By Shoham Geva, Daily Staff Reporter
Published February 16, 2014
The Body-Peace Corps, a student-run organization, along with MBody and University Health Services, kicked off this year’s Eating Disorder Awareness Week with a Valentine's Day-themed event on the Diag Friday, and a Twitter campaign Sunday.
The campaign for awareness comes a week before National Eating Disorder Awareness Week, which is Feb. 23 to March 1. It also falls during a larger month-long push — February is Eating Disorders Awareness Month.
On campus, the week has been held consistently for the past decade, though its sponsors have changed from year to year. In the past, it’s been run through Counseling and Psychological Services and the University.
LSA sophomore India Peterson, Body-Peace Corps event chair, said the week is necessary at the University because it helps remove some of the stigma surrounding eating disorders and helps students form more positive body images.
“It’s really important because a lot of people have the wrong view of eating disorders and they don’t know all the facts,” Peterson said. “It’s just important to promote positive body image because I know that especially with the media, especially on college campuses, a lot of people struggle with having a positive image.”
The Valentine’s Day event, called “Trash Your Trash Talk,” was sponsored in partnership with student organization Do Random Acts of Kindness. It encouraged students to build a more positive self-image through writing negative thoughts and feelings about their bodies on pieces of paper and then crumpling them up and throwing them away. Volunteers also handed out free flowers with inspirational quotes attached.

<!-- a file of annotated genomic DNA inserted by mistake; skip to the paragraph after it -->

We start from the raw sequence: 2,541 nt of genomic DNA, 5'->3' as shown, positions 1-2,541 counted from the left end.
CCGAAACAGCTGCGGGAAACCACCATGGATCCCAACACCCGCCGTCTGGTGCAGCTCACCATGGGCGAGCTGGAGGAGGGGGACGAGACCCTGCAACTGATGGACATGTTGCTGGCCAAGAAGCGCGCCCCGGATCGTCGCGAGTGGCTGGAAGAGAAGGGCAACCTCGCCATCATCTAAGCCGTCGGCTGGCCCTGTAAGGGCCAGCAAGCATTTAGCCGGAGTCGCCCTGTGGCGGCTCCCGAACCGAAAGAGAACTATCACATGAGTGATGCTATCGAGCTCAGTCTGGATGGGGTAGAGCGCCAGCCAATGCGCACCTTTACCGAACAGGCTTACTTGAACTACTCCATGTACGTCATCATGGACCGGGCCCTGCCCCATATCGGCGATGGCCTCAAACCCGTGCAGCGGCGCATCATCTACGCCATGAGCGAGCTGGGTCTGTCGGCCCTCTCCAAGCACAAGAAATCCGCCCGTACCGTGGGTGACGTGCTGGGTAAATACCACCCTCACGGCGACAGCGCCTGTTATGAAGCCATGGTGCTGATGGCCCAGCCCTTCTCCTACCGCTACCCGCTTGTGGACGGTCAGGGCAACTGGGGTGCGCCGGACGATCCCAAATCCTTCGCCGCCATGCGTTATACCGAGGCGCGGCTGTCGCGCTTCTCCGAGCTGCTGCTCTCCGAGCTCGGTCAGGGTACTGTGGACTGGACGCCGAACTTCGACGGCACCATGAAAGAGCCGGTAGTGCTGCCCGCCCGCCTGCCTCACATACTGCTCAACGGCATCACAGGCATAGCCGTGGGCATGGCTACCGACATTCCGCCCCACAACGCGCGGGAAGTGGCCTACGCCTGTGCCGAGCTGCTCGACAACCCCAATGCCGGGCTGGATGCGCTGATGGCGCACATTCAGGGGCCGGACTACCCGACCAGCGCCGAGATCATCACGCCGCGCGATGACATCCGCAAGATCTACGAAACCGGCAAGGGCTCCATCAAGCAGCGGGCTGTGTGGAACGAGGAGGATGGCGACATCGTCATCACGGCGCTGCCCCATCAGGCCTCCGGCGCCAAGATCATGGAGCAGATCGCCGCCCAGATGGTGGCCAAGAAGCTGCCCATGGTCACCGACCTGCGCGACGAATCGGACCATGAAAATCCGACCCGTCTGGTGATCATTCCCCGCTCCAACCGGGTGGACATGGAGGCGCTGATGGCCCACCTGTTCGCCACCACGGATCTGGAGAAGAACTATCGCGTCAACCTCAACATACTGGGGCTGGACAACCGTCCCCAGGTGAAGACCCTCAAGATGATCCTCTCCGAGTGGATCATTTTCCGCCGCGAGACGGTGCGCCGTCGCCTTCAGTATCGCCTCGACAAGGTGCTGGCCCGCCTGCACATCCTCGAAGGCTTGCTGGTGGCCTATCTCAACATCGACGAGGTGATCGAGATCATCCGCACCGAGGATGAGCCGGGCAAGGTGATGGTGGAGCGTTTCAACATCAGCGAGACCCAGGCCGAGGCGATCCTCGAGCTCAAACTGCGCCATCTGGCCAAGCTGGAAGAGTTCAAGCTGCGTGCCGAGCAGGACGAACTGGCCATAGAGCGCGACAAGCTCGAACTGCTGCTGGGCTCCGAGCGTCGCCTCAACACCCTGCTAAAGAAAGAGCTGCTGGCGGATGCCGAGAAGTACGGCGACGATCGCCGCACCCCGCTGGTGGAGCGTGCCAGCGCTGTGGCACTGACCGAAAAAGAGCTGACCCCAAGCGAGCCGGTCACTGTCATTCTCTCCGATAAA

Peterson estimated that about 700 flowers were handed out throughout the day, and said that most participants had a positive reaction to the event.
“Almost every person that participated in the ‘Trash Your Trash Talk’ activity commented on how much they enjoyed it, and what a good idea it was,” she said.
On Sunday evening, the group moved their efforts into the virtual sphere, starting a Twitter campaign for students to tweet messages of hope and inspiration, as well as personal experiences about eating disorders and eating disorder recovery, under the hashtag #EDUM —Eating Disorders at the University of Michigan.
Peterson said the group chose to add a virtual component to the week because of the amount of time college students spend online.
The Body-Peace Corps, along with MBody and the University Health Service, will continue to host events through Friday. Planned activities include workshops on mindful eating, a documentary screening and a crafting night.
The groups will conclude the week with the implementation of Operation Beautiful, a project that encourages students to write positive post-it notes.
“People can look out for inspirational uplifting messages that we’re going to be posting all around campus,” Peterson said.